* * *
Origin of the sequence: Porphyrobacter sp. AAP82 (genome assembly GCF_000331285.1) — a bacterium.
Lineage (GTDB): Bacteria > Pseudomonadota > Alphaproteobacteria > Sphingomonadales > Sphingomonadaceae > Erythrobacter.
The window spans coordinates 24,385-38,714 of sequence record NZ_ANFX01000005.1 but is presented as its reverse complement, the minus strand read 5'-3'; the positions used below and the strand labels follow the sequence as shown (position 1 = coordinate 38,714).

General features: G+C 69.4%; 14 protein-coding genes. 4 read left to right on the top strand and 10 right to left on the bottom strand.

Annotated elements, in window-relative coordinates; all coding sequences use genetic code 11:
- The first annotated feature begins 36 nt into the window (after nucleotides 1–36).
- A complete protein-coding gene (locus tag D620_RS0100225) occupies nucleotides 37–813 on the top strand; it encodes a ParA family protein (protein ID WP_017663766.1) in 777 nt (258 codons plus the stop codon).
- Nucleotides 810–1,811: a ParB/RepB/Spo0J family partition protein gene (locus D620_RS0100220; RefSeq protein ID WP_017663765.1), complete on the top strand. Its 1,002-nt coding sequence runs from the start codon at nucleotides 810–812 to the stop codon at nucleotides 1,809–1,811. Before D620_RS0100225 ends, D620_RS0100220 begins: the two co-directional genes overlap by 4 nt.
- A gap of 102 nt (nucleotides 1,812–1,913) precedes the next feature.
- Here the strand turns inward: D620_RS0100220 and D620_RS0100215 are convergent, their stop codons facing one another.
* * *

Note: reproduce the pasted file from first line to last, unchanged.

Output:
Origin of the sequence: Porphyrobacter sp. AAP82 (genome assembly GCF_000331285.1) — a bacterium.
Lineage (GTDB): Bacteria > Pseudomonadota > Alphaproteobacteria > Sphingomonadales > Sphingomonadaceae > Erythrobacter.
The window spans coordinates 24,385-38,714 of sequence record NZ_ANFX01000005.1 but is presented as its reverse complement, the minus strand read 5'-3'; the positions used below and the strand labels follow the sequence as shown (position 1 = coordinate 38,714).

General features: G+C 69.4%; 14 protein-coding genes. 4 read left to right on the top strand and 10 right to left on the bottom strand.

Annotated elements, in window-relative coordinates; all coding sequences use genetic code 11:
- The first annotated feature begins 36 nt into the window (after nucleotides 1–36).
- A complete protein-coding gene (locus tag D620_RS0100225) occupies nucleotides 37–813 on the top strand; it encodes a ParA family protein (protein ID WP_017663766.1) in 777 nt (258 codons plus the stop codon).
- Nucleotides 810–1,811: a ParB/RepB/Spo0J family partition protein gene (locus D620_RS0100220; RefSeq protein ID WP_017663765.1), complete on the top strand. Its 1,002-nt coding sequence runs from the start codon at nucleotides 810–812 to the stop codon at nucleotides 1,809–1,811. Before D620_RS0100225 ends, D620_RS0100220 begins: the two co-directional genes overlap by 4 nt.
- A gap of 102 nt (nucleotides 1,812–1,913) precedes the next feature.
- Here the strand turns inward: D620_RS0100220 and D620_RS0100215 are convergent, their stop codons facing one another.